I can't believe I'm doing this...
But I'd like to say a good(-ish) word for BT. I live (and work) in the sticks, and I use BT for my land line and BT Business for my Broadband. O2 do my mobile but in the sticks that's not an alternative to a landline for voice calls. There is reason behind my apparent madness. I've used a number of ISPs over the years, and ALL of them have problems now and again. I've also routed my calls via other providers. When things work, there's little to choose between providers (of phone or broadband) - it's what happens when things go wrong that interest me. With a mix of providers (and no matter who the ISP is BT are involved somewhere - Virgin won't do fibre to the house in our village for some reason) everyone always blame the other party - when it's BT end to end it's up to them to sort it - and BT Business are actually very good at shouting at the other bits of BT when things go wrong and usually get things sorted double-quick! Okay, they cost a bit more but it's basically a solid service, and for the sake of a quid or two a month I'm not fussed.
Landline calls are again a fairly good deal on the top-rate anytime packages - 0845 and 0870 calls included etc - I pay very little on top of the package each month.
But I still don't understand BT's crazy pricing, particularly for international. Standard rate to Chile f'rinstance is 95p/min - bung BT £1 a month for F&F International and that goes down to 5.3p/min - how can there be ANY justification for that sort of difference?
So only 2 cheers...
Very perceptive article - I keep thinking that these smartphones seem a pretty neat idea, but then I look at the 3G coverage maps of Wales - the only place with a signal in mid-wales is in a boat off Aberystwyth according to the maps. I don't even get a normal mobile signal in my house (we tend to live in cottages with 18in thick stone walls round here, not little boxes made of glass and plywood) - once the suppliers provide good 3G coverage for 99% of the land area of the UK then it'll be great, but until then I won't be wasting my dosh on a Judasphone.
What time is it?
>Well, it's Friday, so in honour of Young Boozer we're off right away to sink a few pints to the best of >our abilities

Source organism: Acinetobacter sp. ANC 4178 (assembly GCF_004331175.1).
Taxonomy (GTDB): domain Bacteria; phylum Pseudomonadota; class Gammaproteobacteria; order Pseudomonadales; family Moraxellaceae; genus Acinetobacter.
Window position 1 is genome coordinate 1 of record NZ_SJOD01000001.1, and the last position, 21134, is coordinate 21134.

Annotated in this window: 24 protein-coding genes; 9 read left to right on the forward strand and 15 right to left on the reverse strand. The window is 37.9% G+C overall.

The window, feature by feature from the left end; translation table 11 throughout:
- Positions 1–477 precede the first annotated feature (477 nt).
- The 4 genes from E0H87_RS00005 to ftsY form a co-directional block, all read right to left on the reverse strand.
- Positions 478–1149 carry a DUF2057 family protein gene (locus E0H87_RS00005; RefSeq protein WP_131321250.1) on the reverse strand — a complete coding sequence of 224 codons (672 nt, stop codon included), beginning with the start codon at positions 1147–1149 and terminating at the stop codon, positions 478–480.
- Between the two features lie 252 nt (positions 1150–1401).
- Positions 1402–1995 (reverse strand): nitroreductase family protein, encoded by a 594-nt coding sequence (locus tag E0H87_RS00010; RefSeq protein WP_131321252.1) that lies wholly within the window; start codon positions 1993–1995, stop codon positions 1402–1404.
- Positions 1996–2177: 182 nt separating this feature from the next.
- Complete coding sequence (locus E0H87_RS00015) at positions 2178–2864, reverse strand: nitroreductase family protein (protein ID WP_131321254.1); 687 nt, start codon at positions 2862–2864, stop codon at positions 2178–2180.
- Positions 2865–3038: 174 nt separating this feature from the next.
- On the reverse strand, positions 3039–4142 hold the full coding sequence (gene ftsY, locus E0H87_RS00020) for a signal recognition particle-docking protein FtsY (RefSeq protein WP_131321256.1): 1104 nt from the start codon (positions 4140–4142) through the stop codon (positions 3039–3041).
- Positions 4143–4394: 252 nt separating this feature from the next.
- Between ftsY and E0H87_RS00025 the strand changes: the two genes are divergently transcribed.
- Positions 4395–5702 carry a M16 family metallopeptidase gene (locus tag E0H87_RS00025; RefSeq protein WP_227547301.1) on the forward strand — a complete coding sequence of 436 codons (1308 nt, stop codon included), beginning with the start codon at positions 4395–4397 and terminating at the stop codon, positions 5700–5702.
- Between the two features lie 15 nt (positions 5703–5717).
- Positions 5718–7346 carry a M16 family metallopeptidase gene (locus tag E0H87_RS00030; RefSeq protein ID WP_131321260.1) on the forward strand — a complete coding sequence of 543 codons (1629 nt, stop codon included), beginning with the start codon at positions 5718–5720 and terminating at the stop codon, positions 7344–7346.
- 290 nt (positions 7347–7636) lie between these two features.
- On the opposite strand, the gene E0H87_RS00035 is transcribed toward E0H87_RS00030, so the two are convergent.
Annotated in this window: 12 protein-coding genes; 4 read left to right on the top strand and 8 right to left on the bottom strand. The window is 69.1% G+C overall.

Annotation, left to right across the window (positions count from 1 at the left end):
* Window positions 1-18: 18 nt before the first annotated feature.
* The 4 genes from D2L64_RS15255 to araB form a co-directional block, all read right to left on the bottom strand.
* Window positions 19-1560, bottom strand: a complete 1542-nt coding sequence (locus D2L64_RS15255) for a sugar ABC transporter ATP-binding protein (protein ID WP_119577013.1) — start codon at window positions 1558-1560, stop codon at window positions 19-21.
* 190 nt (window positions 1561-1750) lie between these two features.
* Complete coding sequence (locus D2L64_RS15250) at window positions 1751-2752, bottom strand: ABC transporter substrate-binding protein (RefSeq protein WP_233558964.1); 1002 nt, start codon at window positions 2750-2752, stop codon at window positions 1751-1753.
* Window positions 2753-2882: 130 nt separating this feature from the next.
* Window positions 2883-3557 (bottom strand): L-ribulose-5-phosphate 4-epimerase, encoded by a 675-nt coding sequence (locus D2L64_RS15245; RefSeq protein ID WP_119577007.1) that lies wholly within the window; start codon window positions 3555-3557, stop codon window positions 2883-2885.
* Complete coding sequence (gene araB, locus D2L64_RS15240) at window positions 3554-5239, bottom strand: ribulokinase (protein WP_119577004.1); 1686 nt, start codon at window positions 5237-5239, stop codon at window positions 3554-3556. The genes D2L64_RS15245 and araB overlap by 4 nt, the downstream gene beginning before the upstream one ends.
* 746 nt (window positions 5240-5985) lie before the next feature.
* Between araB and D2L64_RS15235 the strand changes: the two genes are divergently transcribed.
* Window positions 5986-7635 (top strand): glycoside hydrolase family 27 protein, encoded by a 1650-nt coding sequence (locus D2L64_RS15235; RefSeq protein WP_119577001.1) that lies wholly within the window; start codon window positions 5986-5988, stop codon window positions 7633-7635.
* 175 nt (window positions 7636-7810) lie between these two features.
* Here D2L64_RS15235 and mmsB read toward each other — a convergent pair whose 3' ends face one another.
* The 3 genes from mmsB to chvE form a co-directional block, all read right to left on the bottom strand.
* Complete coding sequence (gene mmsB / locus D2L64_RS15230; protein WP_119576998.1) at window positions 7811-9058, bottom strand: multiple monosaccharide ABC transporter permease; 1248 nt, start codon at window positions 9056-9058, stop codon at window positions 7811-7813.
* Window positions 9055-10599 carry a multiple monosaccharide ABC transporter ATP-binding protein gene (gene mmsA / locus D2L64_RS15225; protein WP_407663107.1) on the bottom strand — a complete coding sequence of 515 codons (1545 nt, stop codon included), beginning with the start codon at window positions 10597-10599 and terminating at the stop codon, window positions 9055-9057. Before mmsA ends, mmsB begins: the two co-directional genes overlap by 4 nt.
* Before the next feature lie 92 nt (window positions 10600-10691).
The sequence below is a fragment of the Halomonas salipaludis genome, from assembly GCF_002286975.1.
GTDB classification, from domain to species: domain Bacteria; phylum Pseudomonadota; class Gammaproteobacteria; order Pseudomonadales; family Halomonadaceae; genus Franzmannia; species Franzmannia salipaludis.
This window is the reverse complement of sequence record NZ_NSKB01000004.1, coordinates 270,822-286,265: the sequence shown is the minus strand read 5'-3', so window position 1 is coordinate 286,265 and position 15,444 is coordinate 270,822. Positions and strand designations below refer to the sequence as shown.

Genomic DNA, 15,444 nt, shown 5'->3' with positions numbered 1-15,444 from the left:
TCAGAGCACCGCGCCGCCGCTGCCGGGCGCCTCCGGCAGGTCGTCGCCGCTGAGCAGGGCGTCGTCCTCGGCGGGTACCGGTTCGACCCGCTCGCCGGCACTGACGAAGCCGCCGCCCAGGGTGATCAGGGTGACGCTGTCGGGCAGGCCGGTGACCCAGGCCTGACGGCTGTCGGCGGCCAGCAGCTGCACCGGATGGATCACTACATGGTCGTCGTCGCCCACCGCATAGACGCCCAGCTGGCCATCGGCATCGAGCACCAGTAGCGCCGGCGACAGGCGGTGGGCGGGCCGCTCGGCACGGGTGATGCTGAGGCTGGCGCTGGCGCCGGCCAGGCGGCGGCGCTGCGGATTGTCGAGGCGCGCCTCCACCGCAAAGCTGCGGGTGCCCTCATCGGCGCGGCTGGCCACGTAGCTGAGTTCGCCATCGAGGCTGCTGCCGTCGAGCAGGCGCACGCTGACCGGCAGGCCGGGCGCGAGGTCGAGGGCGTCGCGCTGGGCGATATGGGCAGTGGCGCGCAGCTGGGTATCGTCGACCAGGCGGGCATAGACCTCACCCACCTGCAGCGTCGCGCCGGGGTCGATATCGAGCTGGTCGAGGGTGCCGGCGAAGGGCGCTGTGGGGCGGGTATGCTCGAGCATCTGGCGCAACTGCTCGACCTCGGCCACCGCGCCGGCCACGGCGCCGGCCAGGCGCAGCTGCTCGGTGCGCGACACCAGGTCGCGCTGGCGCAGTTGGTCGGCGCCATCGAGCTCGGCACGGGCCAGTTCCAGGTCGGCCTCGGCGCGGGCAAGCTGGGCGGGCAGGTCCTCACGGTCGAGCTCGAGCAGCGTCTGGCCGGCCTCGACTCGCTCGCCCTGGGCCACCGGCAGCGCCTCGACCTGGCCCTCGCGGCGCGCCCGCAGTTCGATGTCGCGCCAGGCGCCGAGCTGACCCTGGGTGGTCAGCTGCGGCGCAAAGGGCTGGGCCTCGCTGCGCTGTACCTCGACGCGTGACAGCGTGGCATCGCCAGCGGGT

It may be Friday, but it's 9.45 a.m. and the sun isn't far over the horizon, much less the yard-arm. It's a hard life, working for el Reg! (Actually, if you're sinking pints at this time in the morning I hope el Reg offers an excellent staff health care plan...)
Don't get me wrong, I really like Ubuntu - been using it for a year or more as my main machine, and will upgrade shortly. But why on earth make it more 'MAC OSX'-like? Okay, perhaps the Mac OS is much smoother and better than the various flavours of Windows, but die-hard fanbois are unlikely to switch from Mac even if Ubuntu came with a free bar of gold, and the less it looks like Windows the harder it is to convince the everyday Windows user to switch. If Canonical are after increasing market share this seems a bit strange!
Shouldn't it be possible to have a simple 'OS look' choice screen on first boot? Do you want your Ubuntu to look and feel a lot like a) Mac b) Windows 95 c) Win XP d) Linux command prompt?
...and yet there are STILL people out there who want to have anything to do with this bunch of control-freaks? Weird. Do they inject some sort of long-lasting hypnotic chemical into the aircon in Apple stores that induces lifetime worship and loss of critical facilities?
Watch out when they start offering free Kool-Aid with each purchase (although the lifetime limit of 2 drinks won't be a problem...)
if you basically think this situation is a bad thing, then you can do something about it - either try and reduce the number of mobiles by grabbing every one you see (SatanPhones in particular) and smashing it (fun, but a bit negative) or be really positive and visit http://www.wateraid.org/uk and help to build a bog somewhere that really needs it.
what's a netbook?
The fundamentals haven't changed since the girl on the beach first got her netbook. The whole point was that a netbook was small, simple and cheap - you used it in odd places for a bit of email and a bit of surfing, and perhaps writing the great 21st century novel, but the important thing was CHEAP. Ideally sub £200, which means that it's the sort of thing you don't mind taking to the beach and possibly losing it or getting sand in the works, or even using while in the bath. And it isn't a laptop replacement - it's as well as, not instead of. Once it gets bigger than a 10" screen, has a vast HDD with moving parts rather than a small SSHDD, and costs over £250 it becomes an underpowered laptop, not a netbook.